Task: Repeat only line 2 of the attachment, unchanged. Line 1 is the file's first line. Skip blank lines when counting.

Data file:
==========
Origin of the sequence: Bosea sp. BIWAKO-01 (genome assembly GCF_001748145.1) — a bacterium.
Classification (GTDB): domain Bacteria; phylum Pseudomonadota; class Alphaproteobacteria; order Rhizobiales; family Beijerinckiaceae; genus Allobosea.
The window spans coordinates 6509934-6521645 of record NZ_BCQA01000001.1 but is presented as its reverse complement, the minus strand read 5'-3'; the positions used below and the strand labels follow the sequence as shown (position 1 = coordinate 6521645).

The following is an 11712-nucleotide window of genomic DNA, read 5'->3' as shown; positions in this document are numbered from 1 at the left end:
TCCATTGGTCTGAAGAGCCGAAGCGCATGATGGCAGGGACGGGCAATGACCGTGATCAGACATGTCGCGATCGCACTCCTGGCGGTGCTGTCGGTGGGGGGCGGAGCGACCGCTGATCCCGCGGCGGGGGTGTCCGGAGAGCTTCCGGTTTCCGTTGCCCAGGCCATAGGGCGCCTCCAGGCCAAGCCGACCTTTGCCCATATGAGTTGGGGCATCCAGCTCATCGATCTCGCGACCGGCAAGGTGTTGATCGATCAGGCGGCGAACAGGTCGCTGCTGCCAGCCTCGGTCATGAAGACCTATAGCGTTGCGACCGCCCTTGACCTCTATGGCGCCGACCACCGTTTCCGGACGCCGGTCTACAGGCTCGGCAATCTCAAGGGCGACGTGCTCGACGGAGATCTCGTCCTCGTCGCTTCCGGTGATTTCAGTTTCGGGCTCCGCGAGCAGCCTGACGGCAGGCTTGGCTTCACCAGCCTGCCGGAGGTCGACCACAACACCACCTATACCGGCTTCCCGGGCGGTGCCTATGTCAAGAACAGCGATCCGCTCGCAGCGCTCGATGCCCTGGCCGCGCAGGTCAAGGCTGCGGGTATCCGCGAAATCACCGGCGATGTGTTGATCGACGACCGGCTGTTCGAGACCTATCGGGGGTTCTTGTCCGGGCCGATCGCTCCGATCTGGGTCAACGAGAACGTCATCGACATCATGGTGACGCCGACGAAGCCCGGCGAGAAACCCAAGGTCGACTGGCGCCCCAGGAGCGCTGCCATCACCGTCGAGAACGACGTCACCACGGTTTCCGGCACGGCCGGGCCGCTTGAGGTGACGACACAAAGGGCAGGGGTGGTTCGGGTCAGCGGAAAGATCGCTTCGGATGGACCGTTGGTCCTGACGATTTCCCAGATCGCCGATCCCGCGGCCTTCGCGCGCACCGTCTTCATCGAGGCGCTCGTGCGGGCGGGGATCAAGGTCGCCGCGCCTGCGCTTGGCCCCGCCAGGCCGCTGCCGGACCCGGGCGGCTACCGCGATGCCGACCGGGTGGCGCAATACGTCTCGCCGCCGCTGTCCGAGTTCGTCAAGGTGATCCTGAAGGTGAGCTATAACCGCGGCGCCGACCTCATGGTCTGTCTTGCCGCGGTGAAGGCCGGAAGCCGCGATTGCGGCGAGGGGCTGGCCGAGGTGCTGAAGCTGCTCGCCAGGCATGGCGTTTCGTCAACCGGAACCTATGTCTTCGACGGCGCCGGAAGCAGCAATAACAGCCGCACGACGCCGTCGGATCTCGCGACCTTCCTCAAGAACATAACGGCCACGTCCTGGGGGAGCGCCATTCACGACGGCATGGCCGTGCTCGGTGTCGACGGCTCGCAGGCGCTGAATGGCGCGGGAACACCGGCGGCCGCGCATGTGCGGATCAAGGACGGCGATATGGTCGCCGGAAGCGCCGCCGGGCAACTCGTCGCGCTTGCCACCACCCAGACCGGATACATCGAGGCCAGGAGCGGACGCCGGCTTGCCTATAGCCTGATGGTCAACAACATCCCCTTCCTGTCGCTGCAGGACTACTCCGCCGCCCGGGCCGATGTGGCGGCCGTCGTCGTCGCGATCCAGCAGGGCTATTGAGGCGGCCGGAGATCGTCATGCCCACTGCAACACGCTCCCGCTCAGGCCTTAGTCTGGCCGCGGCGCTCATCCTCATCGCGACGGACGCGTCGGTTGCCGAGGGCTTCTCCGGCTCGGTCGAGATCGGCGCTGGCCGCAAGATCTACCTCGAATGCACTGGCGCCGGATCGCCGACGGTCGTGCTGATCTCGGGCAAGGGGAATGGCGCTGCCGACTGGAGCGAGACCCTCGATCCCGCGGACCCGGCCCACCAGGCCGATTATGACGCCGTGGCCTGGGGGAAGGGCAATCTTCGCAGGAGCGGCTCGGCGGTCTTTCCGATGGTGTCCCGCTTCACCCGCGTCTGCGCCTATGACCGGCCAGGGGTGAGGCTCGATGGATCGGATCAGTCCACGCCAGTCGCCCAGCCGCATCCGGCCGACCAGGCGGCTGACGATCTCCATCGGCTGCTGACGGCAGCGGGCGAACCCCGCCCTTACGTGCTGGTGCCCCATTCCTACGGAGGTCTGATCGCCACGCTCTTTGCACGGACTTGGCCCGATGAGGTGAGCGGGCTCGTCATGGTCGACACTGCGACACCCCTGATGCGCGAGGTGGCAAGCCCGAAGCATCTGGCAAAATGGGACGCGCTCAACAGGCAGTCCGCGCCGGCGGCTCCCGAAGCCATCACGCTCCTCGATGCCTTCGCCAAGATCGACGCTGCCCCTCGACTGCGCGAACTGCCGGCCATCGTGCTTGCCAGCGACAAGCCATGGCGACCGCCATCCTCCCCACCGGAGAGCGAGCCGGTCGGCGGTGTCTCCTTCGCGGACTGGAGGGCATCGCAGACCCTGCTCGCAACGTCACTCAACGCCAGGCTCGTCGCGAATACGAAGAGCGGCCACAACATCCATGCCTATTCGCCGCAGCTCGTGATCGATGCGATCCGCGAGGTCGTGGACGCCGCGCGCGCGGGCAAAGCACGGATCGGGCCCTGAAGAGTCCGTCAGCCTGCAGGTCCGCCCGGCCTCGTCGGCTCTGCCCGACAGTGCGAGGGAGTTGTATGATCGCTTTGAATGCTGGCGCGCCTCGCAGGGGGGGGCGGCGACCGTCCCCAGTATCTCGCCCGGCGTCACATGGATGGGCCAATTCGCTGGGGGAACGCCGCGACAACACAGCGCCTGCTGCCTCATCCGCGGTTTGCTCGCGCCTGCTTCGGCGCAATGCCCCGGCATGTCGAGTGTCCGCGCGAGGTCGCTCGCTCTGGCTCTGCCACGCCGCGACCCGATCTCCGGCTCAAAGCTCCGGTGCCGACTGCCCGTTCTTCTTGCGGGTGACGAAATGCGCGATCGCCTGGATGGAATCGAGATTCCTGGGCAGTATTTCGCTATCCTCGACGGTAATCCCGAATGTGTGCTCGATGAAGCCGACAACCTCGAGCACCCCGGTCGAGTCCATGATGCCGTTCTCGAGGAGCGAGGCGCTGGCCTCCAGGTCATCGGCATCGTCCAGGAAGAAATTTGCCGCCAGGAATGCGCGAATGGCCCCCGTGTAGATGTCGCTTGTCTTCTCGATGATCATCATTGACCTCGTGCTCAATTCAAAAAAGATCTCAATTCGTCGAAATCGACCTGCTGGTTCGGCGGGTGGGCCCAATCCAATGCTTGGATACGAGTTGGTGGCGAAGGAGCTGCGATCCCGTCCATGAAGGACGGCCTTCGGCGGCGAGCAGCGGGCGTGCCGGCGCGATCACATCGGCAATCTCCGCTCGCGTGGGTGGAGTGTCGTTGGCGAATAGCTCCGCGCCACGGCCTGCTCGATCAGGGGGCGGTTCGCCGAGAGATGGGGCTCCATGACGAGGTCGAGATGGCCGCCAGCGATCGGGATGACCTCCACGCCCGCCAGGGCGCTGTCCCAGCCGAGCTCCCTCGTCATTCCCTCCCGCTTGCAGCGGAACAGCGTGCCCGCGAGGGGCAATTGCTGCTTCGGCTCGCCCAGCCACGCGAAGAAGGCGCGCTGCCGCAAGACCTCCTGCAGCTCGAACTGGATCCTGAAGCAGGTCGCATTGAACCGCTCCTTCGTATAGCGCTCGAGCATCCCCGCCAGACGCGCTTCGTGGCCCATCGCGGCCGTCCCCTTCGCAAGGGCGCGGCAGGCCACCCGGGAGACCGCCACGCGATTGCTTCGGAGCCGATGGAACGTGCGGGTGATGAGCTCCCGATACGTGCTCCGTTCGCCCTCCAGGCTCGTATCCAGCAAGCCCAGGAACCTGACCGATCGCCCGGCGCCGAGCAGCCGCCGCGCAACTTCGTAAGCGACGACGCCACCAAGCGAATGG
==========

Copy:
Classification (GTDB): domain Bacteria; phylum Pseudomonadota; class Alphaproteobacteria; order Rhizobiales; family Beijerinckiaceae; genus Allobosea.